My Legs Don’t Work Properly — Part 3: The Patient Rises

I was admitted into hospital 3 weeks ago tonight. A lot has happened since then. Whilst the first week was the most dramatic and the second week was the most uncertain, the last week has been the most positive.

In Part 1 I gave background to what all this is, and in Part 2 I basically moaned about what I needed to do to fix it all. Part 4 was written a week after this post and discusses the effects of it a little, with Part 5 being written post-discharge.

Now, a week into the rehab therapy, I can talk about what it’s like to learn how to walk again with a little more experience of trying it.

Originally I was going to devote a part of this post to some of the negatives of 3 weeks in hospital such as the claustrophobia and frustration that is inevitable in this setting. However, it read like a moaning rant, and it bored me, so it’ll certainly bore you. All I’ll say is the NHS is a wonderful institution that needs more money, and you should just shut up procrastinating on the detail and please do not vote Conservative in June and vote tactically for Labour, Lib Dems or Green parties, OK? Thanks.

Now, to the good stuff.

As I explained before the main things that I need to ideally “fix” are sensory perception below my navel, and control of my legs.

Sensory perception is not something anybody can fix, they can only shift the odds. By giving me lots of Vitamin B, the doctors are hoping that they move the odds a bit further in my favour. That, surprisingly, is starting to slowly work.

A test I was given a week and a half ago that scored me zeroes and ones almost everywhere was repeated on Thursday — I was getting mostly ones, and a couple more twos. Muscle strength was either the same or improved everywhere.

The exercises for this sound odd. I’ve been given a range of things with different textures (towels, aprons, whatever I can find), and been encouraged to rub them against my legs and feet to get sensation and nerve feedback firing. Yesterday for the first time in weeks I walked on a bathroom floor with a rough texture and could really feel it through my soles. Perception is coming back as I stimulate the nerves, and so that will continue to improve hopefully.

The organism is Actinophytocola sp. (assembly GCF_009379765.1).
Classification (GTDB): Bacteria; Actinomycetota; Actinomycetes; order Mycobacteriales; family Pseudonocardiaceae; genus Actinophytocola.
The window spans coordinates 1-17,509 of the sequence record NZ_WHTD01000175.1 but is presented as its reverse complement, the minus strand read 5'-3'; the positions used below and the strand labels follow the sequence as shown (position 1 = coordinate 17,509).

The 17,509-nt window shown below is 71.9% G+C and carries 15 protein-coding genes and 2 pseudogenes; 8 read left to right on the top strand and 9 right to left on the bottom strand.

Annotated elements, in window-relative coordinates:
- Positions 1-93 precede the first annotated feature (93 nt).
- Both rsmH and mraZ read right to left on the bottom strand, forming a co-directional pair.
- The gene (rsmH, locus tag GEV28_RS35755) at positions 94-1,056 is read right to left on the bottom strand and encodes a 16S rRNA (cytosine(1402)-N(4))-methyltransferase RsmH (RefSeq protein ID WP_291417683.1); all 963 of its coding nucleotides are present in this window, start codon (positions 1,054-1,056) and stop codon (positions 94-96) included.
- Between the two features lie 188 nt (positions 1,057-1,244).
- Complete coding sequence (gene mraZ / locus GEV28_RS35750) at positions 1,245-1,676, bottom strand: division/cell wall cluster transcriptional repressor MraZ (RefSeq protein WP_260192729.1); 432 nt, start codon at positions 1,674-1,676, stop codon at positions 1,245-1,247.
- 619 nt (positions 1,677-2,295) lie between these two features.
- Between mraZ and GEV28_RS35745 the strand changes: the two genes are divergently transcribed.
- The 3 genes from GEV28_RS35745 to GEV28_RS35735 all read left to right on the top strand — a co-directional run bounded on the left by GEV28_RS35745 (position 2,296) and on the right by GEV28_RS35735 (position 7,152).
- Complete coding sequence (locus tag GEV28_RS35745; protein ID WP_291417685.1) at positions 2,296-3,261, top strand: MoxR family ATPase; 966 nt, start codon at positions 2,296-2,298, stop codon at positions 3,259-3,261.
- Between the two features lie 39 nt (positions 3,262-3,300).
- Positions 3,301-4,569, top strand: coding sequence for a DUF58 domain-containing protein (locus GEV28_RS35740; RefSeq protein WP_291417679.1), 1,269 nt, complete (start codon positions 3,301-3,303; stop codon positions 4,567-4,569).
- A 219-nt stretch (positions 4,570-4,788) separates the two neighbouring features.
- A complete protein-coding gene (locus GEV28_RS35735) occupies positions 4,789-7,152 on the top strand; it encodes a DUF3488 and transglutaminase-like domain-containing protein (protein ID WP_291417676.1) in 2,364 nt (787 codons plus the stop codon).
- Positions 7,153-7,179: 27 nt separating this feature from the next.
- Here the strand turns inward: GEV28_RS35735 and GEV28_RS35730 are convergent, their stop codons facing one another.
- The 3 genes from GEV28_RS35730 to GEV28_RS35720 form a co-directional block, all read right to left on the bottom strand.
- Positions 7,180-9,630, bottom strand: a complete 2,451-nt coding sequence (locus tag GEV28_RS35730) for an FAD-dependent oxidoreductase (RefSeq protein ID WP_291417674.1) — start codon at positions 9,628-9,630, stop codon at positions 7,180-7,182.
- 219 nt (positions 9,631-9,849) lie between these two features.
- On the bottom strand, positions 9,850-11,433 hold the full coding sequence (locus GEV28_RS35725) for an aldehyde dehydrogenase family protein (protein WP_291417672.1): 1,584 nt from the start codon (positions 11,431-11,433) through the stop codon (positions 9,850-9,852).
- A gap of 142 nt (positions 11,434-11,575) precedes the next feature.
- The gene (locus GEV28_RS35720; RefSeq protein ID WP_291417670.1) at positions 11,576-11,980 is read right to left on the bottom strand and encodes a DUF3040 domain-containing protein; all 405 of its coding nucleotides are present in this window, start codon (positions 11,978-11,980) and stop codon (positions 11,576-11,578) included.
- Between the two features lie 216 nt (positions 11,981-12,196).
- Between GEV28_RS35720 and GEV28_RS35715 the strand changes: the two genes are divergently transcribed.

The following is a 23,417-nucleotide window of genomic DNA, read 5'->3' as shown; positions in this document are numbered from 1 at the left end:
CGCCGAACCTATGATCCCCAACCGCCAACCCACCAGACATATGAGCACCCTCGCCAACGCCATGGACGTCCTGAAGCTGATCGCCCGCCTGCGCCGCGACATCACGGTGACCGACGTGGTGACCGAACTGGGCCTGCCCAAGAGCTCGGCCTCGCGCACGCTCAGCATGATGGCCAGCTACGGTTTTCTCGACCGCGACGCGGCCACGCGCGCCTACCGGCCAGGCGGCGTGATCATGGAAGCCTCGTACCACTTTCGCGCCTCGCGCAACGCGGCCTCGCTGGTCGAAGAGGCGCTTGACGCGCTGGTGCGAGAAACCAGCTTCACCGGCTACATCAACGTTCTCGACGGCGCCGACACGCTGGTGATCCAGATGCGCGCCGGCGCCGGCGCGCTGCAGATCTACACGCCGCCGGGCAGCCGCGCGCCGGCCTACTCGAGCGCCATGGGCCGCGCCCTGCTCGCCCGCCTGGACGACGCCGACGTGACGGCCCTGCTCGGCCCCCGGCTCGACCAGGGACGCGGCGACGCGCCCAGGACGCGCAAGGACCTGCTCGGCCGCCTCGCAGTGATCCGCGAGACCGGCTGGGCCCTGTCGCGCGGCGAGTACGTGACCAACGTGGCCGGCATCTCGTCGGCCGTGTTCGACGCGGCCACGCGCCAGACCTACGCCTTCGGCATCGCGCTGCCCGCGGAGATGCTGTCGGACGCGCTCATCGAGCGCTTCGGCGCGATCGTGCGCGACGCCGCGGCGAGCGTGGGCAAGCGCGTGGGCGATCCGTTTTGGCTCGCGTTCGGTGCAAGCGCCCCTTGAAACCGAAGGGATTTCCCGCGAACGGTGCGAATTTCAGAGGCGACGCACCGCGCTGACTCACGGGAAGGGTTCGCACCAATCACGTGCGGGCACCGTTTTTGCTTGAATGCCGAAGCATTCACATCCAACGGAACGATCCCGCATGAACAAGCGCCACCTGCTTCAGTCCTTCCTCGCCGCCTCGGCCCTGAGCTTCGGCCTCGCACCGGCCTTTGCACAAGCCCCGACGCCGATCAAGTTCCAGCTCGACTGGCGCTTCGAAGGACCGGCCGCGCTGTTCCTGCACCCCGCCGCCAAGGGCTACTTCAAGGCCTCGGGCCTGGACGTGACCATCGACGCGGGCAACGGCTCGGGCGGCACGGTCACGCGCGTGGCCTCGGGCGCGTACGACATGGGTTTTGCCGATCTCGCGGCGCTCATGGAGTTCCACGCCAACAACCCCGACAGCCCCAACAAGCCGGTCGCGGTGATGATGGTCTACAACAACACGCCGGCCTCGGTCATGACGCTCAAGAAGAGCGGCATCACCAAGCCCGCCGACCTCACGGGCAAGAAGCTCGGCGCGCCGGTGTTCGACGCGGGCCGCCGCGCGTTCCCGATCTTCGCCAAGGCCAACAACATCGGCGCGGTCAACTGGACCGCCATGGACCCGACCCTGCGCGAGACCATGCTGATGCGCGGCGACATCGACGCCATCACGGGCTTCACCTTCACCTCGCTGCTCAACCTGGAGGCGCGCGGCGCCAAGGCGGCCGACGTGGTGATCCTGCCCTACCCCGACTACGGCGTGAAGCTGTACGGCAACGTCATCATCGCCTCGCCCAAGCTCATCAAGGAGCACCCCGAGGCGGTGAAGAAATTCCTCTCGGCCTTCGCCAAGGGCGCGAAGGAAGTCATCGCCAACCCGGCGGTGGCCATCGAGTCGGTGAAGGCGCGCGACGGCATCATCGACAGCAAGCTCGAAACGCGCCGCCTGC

Next is the proprioception. A week and a half ago, this was preventing me from standing stably for more than a half minute or even walking at all, even with a walking frame.

I’m now standing stably without support for short periods, and I have started to perceive sensation more. Walking with a frame has been the real change, and I’m now able to walk short distances, albeit slowly.

I am being encouraged this long weekend to focus on standing stamina, and to do a few more short transfers with the frame. Next week I expect the wheelchair will be used a little less around the unit, and I’m hoping we’ll get to the point where it will be only needed for trips off the unit around the hospital and beyond.

Another aspect that has now arisen is balance, so I’m now being given more exercises that help with proprioception, balance and maintaining general muscle tone.

These include:

  1. Stand up and don’t sit down for as long as possible. When I started this, I managed 37 seconds. Yesterday I got to 2 minutes 11 seconds. If I close my eyes however, 10 seconds is a serious challenge.